No tears for Piers

Piers Morgan, whose dwindling audience has been put out of its misery, isn’t an “unbelievably stupid man,” as he once called Larry Pratt of Gun Owners of America. He is, rather, an unbelievably rude and unpleasant man with a thoroughly mediocre mind.

John Lott, who debated Morgan on gun control to the limited extent that the Brit permitted him to speak, deserves the last word on Morgan’s well-deserved sacking. Do read the whole thing; it’s quite revealing.

However, I’m going to expropriate the last word (so far) by re-posting my takedown of Morgan as a soccer analyst:

What’s more fun than watching Tottenham Hotspur defeat Arsenal in the North London Derby, causing Arsenal to drop to within two points of Everton in the battle for fifth place in the EPL? Lot’s of things, actually, and one of them is watching this happen in front of Arsenal fan Piers Morgan, the insufferable CNN talk show host.

I’ve seen Morgan on Fox pre-game shows before. On those occasions, he limited himself to incorrectly predicting the outcome of the match.

Today, though, Morgan decided to rant non-stop against Arsene Wenger, the Arsenal manager. Wenger is one of the great soccer minds of his generation. Taking over at Arsenal in 1996, he transformed the club into one of Europe’s best and a perennial contender, with Manchester United, for the EPL crown, which his Arsenal teams have won three times.

In recent years, Arsenal hasn’t sustained a strong title bid. However, the club has remained in the EPL’s top four, thus qualifying every season for the prestigious and ultra-lucrative Champions League.

Morgan wants Wenger out because he doesn’t think just finishing in the top four is good enough for Arsenal. But it isn’t Wegner’s fault that Manchester City and Chelsea have surpassed his club. These two teams are rolling in foreign money, and Arsenal lacks the resources to keep up. Blaming Wenger because Arsenal is on the fringe of the top four is like blaming David Moyes for Everton’s status on the fringe of the top six — in other words, ludicrous.

Morgan whined that Wenger keeps selling his top players. He cited Robin Van Persie and, especially, Cesc Fabregas. But Wenger didn’t sell Fabregas because he thinks Mikel Arteta (ex-Everton) approaches Fabregas in quality. Fabregas was determined to return to Spain to play for Barcelona, and Arteta was a decent, available replacement Arsenal could afford.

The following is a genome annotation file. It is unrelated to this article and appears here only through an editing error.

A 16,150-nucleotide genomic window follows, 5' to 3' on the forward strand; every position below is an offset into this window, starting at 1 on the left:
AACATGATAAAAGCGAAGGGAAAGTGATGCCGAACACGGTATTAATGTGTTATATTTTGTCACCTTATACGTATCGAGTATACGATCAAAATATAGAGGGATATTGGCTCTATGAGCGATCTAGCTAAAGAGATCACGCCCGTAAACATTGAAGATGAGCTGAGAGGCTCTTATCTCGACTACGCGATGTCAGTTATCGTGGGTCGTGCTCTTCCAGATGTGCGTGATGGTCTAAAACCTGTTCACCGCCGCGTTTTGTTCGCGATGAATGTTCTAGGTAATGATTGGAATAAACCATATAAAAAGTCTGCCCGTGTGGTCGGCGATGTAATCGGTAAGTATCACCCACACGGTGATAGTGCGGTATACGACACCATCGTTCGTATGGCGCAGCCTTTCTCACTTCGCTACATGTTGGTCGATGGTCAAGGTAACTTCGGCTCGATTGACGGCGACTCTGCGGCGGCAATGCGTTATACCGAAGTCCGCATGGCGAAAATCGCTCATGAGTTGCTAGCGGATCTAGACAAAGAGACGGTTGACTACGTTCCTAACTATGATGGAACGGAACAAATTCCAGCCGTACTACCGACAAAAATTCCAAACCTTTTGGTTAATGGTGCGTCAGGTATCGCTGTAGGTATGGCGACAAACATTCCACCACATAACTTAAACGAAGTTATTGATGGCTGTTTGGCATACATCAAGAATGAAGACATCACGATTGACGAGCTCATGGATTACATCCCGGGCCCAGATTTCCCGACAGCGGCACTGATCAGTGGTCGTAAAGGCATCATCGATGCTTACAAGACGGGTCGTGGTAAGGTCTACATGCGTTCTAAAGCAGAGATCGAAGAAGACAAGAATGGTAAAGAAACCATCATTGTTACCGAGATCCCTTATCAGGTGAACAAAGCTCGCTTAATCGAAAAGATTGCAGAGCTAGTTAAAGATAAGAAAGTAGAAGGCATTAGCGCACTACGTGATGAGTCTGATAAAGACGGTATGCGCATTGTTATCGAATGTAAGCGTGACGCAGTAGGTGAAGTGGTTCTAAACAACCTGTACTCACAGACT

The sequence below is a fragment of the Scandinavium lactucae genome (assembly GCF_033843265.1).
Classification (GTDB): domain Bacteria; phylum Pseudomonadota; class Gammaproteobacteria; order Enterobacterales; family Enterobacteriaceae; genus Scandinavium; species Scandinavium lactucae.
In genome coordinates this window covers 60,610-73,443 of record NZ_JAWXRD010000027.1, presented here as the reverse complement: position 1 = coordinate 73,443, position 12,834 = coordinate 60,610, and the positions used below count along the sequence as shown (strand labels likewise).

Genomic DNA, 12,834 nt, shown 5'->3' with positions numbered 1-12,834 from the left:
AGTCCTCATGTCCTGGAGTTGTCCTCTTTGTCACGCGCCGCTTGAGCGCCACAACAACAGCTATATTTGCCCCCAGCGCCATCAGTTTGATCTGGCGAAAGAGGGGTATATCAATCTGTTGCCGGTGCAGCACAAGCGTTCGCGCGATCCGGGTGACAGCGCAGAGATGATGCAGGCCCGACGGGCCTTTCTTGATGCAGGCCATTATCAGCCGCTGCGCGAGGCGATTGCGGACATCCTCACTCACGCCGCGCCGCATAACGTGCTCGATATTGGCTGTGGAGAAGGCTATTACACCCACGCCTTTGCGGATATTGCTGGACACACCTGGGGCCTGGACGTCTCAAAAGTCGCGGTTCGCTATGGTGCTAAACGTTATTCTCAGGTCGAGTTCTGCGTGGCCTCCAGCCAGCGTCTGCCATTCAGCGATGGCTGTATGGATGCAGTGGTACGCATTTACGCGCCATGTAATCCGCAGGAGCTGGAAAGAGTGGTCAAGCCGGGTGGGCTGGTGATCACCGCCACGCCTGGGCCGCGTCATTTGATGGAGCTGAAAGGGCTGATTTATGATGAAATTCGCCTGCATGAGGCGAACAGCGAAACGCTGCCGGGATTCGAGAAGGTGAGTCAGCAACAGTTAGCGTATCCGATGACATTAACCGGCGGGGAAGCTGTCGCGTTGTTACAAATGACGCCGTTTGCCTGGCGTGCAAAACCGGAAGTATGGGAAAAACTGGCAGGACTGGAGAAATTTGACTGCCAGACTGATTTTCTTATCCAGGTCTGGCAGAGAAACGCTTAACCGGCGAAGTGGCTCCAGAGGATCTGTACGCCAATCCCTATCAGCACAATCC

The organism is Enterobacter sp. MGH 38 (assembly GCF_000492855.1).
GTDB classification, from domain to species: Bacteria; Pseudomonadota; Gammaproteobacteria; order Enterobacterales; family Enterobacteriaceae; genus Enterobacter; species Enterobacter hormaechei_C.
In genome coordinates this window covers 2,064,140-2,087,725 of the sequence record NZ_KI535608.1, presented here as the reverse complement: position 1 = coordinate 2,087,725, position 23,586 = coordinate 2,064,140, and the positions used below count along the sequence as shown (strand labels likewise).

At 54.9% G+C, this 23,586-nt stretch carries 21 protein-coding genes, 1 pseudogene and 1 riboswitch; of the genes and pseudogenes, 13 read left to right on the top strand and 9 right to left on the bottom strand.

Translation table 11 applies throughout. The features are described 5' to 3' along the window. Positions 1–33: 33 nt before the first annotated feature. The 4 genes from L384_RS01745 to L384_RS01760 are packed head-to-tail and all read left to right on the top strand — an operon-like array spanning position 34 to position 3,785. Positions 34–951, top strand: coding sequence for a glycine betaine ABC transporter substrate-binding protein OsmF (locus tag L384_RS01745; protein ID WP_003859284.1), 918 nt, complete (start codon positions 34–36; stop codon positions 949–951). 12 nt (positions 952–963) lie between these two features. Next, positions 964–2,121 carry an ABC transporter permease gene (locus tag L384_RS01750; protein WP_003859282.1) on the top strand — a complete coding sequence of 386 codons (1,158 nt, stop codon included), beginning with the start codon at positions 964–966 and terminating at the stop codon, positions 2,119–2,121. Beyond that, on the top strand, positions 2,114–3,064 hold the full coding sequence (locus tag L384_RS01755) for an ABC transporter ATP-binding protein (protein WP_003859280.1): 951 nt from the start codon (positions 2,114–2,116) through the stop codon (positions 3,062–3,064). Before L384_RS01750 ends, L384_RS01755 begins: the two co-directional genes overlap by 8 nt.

No manager could have kept Fabregas in North London. But Wenger, in a brilliant acquisition, has now brought in Santi Cazorla to fill the creativity void. Cazorla is arguably the best play-making midfielder in the EPL this season.

As for Van Persie, he succumbed, like so many others, to the lure of Manchester United. Morgan notes that United boss Sir Alex Ferguson also faces limitations on spending. But Fergie’s constraints aren’t as severe. Nonetheless, if Sir Alex will take the Arsenal job, then by all means, Wenger must go. Otherwise, Morgan should attempt a more nuanced analysis of his club’s managerial situation.

Morgan also opined that Wenger has opted for players who are too small. A more cogent complaint would be that the team’s defenders are too ponderous [Note: I confess error here; events have shown that Wenger has recruited the right attackers and defenders]. But we should no more expect cogency from Morgan than from the guy who calls your local sports radio station at 3:00 a.m. to vent.

When not attacking Wenger, Morgan was offering helpful advice on how Arsenal should play Spurs. They need to stop Gareth Bale, he warned. As Bale is probably hottest footballer in Europe right now (with the possible exception of Barcelona’s Lionel Messi), Morgan’s counsel was akin to telling the Green Back Packers to watch out for Adrian Peterson.

Morgan also took pains to let us know how many season tickets he has. In addition, he disclosed that he knows Wenger personally. If he’s this close to the situation, why is his analysis so pedestrian?

By half time, deliciously, Spurs were ahead 2-0. Morgan looked as if Larry Pratt had replaced Warren Barton in the Fox studio. He attacked the Arsenal defense for “running away” from Bale when he scored the first goal. Actually, Arsenal had tried to pull the off-side trap. That device isn’t foolproof, but neither is standing next to a player like Bale hoping you can keep up with him when he elects to make his run. The real problem, as Barton noted, was the lack of pressure on the ball.

The match ended 2-1 to Spurs. By now Morgan looked as if Ben Shapiro had replaced him at CNN. With the veins in his neck bulging, the talk show host continued his Wenger must go rant.

But Morgan is a humane man. He wouldn’t like to see Arsenal sack its long-time gaffer. Instead, Morgan intoned, Wenger should look at himself in the mirror and admit he’s no longer the man for the Arsenal job.

Here’s a better idea. Morgan should look at himself in the mirror and admit he never was the man for Larry King’s job.

That won’t happen, of course. But we can at least hope that Fox Soccer Channel will conclude that this whining celeb doesn’t belong in its studio.

Immediately after I wrote this post, Arsenal went on a tear which it has sustained for a full year. The Gunners are in the midst of an epic fight for the Premier League title. Currently, they are one point behind Chelsea and two points ahead of Manchester City (which has a game in hand). Both of these rivals spend vastly more on players than does Arsenal.

Wenger’s job is secure; Morgan has lost his. CNN looked at its ratings — Morgan was attracting an audience one-eighth the size of Megyn Kelly’s in the same time slot — and decided he was not the man for the job.

Good call, but what took CNN so long?